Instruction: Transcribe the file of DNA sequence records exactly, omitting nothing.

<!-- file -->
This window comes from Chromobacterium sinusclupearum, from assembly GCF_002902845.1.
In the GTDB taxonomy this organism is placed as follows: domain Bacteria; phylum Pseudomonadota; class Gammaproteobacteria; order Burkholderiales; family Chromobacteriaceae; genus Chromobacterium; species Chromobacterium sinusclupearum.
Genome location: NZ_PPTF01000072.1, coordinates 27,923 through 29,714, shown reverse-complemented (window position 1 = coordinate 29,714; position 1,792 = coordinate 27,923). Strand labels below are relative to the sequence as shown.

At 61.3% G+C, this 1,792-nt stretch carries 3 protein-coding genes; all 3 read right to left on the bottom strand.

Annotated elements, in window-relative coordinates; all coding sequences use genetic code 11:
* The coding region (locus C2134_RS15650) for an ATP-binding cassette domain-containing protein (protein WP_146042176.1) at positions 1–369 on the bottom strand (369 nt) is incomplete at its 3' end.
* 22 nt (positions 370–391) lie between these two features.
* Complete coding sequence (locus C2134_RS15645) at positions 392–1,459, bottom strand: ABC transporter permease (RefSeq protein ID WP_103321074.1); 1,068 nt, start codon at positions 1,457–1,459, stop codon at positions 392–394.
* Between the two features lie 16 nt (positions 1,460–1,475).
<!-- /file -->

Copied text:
This window comes from Chromobacterium sinusclupearum, from assembly GCF_002902845.1.
In the GTDB taxonomy this organism is placed as follows: domain Bacteria; phylum Pseudomonadota; class Gammaproteobacteria; order Burkholderiales; family Chromobacteriaceae; genus Chromobacterium; species Chromobacterium sinusclupearum.
Genome location: NZ_PPTF01000072.1, coordinates 27,923 through 29,714, shown reverse-complemented (window position 1 = coordinate 29,714; position 1,792 = coordinate 27,923). Strand labels below are relative to the sequence as shown.

At 61.3% G+C, this 1,792-nt stretch carries 3 protein-coding genes; all 3 read right to left on the bottom strand.

Annotated elements, in window-relative coordinates; all coding sequences use genetic code 11:
* The coding region (locus C2134_RS15650) for an ATP-binding cassette domain-containing protein (protein WP_146042176.1) at positions 1–369 on the bottom strand (369 nt) is incomplete at its 3' end.
* 22 nt (positions 370–391) lie between these two features.
* Complete coding sequence (locus C2134_RS15645) at positions 392–1,459, bottom strand: ABC transporter permease (RefSeq protein ID WP_103321074.1); 1,068 nt, start codon at positions 1,457–1,459, stop codon at positions 392–394.
* Between the two features lie 16 nt (positions 1,460–1,475).